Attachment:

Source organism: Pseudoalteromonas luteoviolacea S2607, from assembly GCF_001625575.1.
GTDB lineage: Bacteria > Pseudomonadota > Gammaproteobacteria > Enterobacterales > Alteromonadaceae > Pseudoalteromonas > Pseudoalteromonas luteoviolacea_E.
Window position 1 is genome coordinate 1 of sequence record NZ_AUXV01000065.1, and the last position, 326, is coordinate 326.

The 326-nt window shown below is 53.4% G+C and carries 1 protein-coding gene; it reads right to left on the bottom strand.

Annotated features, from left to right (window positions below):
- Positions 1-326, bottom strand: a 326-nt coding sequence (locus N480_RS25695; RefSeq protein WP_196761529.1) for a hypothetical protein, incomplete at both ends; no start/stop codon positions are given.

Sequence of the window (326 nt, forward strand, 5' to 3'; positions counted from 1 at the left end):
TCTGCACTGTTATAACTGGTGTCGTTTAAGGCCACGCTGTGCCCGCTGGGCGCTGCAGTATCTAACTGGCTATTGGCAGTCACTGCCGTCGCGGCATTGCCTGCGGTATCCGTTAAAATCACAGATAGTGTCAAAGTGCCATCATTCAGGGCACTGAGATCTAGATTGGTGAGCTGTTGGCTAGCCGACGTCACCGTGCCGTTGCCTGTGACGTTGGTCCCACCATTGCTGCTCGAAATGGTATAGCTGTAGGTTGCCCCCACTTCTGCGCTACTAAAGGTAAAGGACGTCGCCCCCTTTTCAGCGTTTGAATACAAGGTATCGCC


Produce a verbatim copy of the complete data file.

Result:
Source organism: Pseudoalteromonas luteoviolacea S2607, from assembly GCF_001625575.1.
GTDB lineage: Bacteria > Pseudomonadota > Gammaproteobacteria > Enterobacterales > Alteromonadaceae > Pseudoalteromonas > Pseudoalteromonas luteoviolacea_E.
Window position 1 is genome coordinate 1 of sequence record NZ_AUXV01000065.1, and the last position, 326, is coordinate 326.

The 326-nt window shown below is 53.4% G+C and carries 1 protein-coding gene; it reads right to left on the bottom strand.

Annotated features, from left to right (window positions below):
- Positions 1-326, bottom strand: a 326-nt coding sequence (locus N480_RS25695; RefSeq protein WP_196761529.1) for a hypothetical protein, incomplete at both ends; no start/stop codon positions are given.

Sequence of the window (326 nt, forward strand, 5' to 3'; positions counted from 1 at the left end):
TCTGCACTGTTATAACTGGTGTCGTTTAAGGCCACGCTGTGCCCGCTGGGCGCTGCAGTATCTAACTGGCTATTGGCAGTCACTGCCGTCGCGGCATTGCCTGCGGTATCCGTTAAAATCACAGATAGTGTCAAAGTGCCATCATTCAGGGCACTGAGATCTAGATTGGTGAGCTGTTGGCTAGCCGACGTCACCGTGCCGTTGCCTGTGACGTTGGTCCCACCATTGCTGCTCGAAATGGTATAGCTGTAGGTTGCCCCCACTTCTGCGCTACTAAAGGTAAAGGACGTCGCCCCCTTTTCAGCGTTTGAATACAAGGTATCGCC